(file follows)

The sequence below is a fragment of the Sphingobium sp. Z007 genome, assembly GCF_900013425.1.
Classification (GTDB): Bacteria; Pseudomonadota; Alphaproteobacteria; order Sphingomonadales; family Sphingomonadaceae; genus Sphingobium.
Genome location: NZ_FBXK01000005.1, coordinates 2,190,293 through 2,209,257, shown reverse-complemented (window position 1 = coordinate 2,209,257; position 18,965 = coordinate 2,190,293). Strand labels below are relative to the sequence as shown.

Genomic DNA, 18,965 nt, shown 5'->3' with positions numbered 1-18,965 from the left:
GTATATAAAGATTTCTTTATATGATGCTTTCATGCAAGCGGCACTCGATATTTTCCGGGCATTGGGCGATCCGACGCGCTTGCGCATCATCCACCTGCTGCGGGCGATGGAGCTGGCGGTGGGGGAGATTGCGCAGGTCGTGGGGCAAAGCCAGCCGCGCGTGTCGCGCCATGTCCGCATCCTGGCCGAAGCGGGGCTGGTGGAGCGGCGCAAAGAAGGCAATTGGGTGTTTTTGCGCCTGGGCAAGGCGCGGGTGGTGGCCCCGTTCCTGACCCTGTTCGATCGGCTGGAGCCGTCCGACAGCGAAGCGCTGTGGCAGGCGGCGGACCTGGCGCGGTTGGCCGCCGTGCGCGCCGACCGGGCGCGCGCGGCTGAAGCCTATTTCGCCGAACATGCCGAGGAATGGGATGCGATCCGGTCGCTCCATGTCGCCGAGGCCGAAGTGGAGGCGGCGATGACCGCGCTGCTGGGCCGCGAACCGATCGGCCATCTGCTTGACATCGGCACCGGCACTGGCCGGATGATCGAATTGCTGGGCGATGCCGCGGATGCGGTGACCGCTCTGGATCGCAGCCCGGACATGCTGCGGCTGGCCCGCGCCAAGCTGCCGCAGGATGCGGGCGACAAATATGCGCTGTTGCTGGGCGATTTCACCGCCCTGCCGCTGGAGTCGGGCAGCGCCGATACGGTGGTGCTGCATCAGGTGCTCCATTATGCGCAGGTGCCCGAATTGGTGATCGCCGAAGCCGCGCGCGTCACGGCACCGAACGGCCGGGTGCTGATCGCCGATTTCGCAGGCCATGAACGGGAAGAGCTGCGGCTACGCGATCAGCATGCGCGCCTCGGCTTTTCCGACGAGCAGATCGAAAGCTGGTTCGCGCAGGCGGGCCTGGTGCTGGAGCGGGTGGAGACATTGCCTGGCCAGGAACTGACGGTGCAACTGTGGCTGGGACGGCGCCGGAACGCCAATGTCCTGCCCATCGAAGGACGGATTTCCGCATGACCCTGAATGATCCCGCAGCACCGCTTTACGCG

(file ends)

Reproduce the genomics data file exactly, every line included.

The sequence below is a fragment of the Sphingobium sp. Z007 genome, assembly GCF_900013425.1.
Classification (GTDB): Bacteria; Pseudomonadota; Alphaproteobacteria; order Sphingomonadales; family Sphingomonadaceae; genus Sphingobium.
Genome location: NZ_FBXK01000005.1, coordinates 2,190,293 through 2,209,257, shown reverse-complemented (window position 1 = coordinate 2,209,257; position 18,965 = coordinate 2,190,293). Strand labels below are relative to the sequence as shown.

Genomic DNA, 18,965 nt, shown 5'->3' with positions numbered 1-18,965 from the left:
GTATATAAAGATTTCTTTATATGATGCTTTCATGCAAGCGGCACTCGATATTTTCCGGGCATTGGGCGATCCGACGCGCTTGCGCATCATCCACCTGCTGCGGGCGATGGAGCTGGCGGTGGGGGAGATTGCGCAGGTCGTGGGGCAAAGCCAGCCGCGCGTGTCGCGCCATGTCCGCATCCTGGCCGAAGCGGGGCTGGTGGAGCGGCGCAAAGAAGGCAATTGGGTGTTTTTGCGCCTGGGCAAGGCGCGGGTGGTGGCCCCGTTCCTGACCCTGTTCGATCGGCTGGAGCCGTCCGACAGCGAAGCGCTGTGGCAGGCGGCGGACCTGGCGCGGTTGGCCGCCGTGCGCGCCGACCGGGCGCGCGCGGCTGAAGCCTATTTCGCCGAACATGCCGAGGAATGGGATGCGATCCGGTCGCTCCATGTCGCCGAGGCCGAAGTGGAGGCGGCGATGACCGCGCTGCTGGGCCGCGAACCGATCGGCCATCTGCTTGACATCGGCACCGGCACTGGCCGGATGATCGAATTGCTGGGCGATGCCGCGGATGCGGTGACCGCTCTGGATCGCAGCCCGGACATGCTGCGGCTGGCCCGCGCCAAGCTGCCGCAGGATGCGGGCGACAAATATGCGCTGTTGCTGGGCGATTTCACCGCCCTGCCGCTGGAGTCGGGCAGCGCCGATACGGTGGTGCTGCATCAGGTGCTCCATTATGCGCAGGTGCCCGAATTGGTGATCGCCGAAGCCGCGCGCGTCACGGCACCGAACGGCCGGGTGCTGATCGCCGATTTCGCAGGCCATGAACGGGAAGAGCTGCGGCTACGCGATCAGCATGCGCGCCTCGGCTTTTCCGACGAGCAGATCGAAAGCTGGTTCGCGCAGGCGGGCCTGGTGCTGGAGCGGGTGGAGACATTGCCTGGCCAGGAACTGACGGTGCAACTGTGGCTGGGACGGCGCCGGAACGCCAATGTCCTGCCCATCGAAGGACGGATTTCCGCATGACCCTGAATGATCCCGCAGCACCGCTTTACGCG